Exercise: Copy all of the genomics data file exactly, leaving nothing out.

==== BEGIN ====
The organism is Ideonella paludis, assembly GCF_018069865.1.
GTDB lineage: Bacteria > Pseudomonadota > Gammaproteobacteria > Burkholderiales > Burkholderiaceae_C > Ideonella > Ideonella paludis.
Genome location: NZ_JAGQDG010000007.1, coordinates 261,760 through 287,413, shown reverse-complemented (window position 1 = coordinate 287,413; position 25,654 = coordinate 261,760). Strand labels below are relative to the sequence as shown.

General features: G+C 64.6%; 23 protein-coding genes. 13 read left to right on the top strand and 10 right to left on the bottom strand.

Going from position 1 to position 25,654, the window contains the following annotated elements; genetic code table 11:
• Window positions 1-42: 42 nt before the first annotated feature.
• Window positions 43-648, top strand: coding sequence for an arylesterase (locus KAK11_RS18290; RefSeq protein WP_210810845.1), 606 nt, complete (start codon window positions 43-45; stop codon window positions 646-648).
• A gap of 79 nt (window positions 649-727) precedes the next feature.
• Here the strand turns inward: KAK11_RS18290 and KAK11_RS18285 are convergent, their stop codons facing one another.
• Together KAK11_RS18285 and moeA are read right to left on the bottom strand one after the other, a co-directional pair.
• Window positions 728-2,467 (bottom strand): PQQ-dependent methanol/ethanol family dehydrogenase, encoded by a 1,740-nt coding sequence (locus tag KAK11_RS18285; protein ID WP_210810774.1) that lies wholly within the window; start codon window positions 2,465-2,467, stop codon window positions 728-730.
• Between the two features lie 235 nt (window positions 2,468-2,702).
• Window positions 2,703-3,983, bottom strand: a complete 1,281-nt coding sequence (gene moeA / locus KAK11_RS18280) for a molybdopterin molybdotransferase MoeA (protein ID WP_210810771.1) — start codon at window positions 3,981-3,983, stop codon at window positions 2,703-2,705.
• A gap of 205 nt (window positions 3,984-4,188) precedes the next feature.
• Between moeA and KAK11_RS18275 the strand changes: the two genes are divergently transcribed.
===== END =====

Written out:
The organism is Ideonella paludis, assembly GCF_018069865.1.
GTDB lineage: Bacteria > Pseudomonadota > Gammaproteobacteria > Burkholderiales > Burkholderiaceae_C > Ideonella > Ideonella paludis.
Genome location: NZ_JAGQDG010000007.1, coordinates 261,760 through 287,413, shown reverse-complemented (window position 1 = coordinate 287,413; position 25,654 = coordinate 261,760). Strand labels below are relative to the sequence as shown.

General features: G+C 64.6%; 23 protein-coding genes. 13 read left to right on the top strand and 10 right to left on the bottom strand.

Going from position 1 to position 25,654, the window contains the following annotated elements; genetic code table 11:
• Window positions 1-42: 42 nt before the first annotated feature.
• Window positions 43-648, top strand: coding sequence for an arylesterase (locus KAK11_RS18290; RefSeq protein WP_210810845.1), 606 nt, complete (start codon window positions 43-45; stop codon window positions 646-648).
• A gap of 79 nt (window positions 649-727) precedes the next feature.
• Here the strand turns inward: KAK11_RS18290 and KAK11_RS18285 are convergent, their stop codons facing one another.
• Together KAK11_RS18285 and moeA are read right to left on the bottom strand one after the other, a co-directional pair.
• Window positions 728-2,467 (bottom strand): PQQ-dependent methanol/ethanol family dehydrogenase, encoded by a 1,740-nt coding sequence (locus tag KAK11_RS18285; protein ID WP_210810774.1) that lies wholly within the window; start codon window positions 2,465-2,467, stop codon window positions 728-730.
• Between the two features lie 235 nt (window positions 2,468-2,702).
• Window positions 2,703-3,983, bottom strand: a complete 1,281-nt coding sequence (gene moeA / locus KAK11_RS18280) for a molybdopterin molybdotransferase MoeA (protein ID WP_210810771.1) — start codon at window positions 3,981-3,983, stop codon at window positions 2,703-2,705.
• A gap of 205 nt (window positions 3,984-4,188) precedes the next feature.
• Between moeA and KAK11_RS18275 the strand changes: the two genes are divergently transcribed.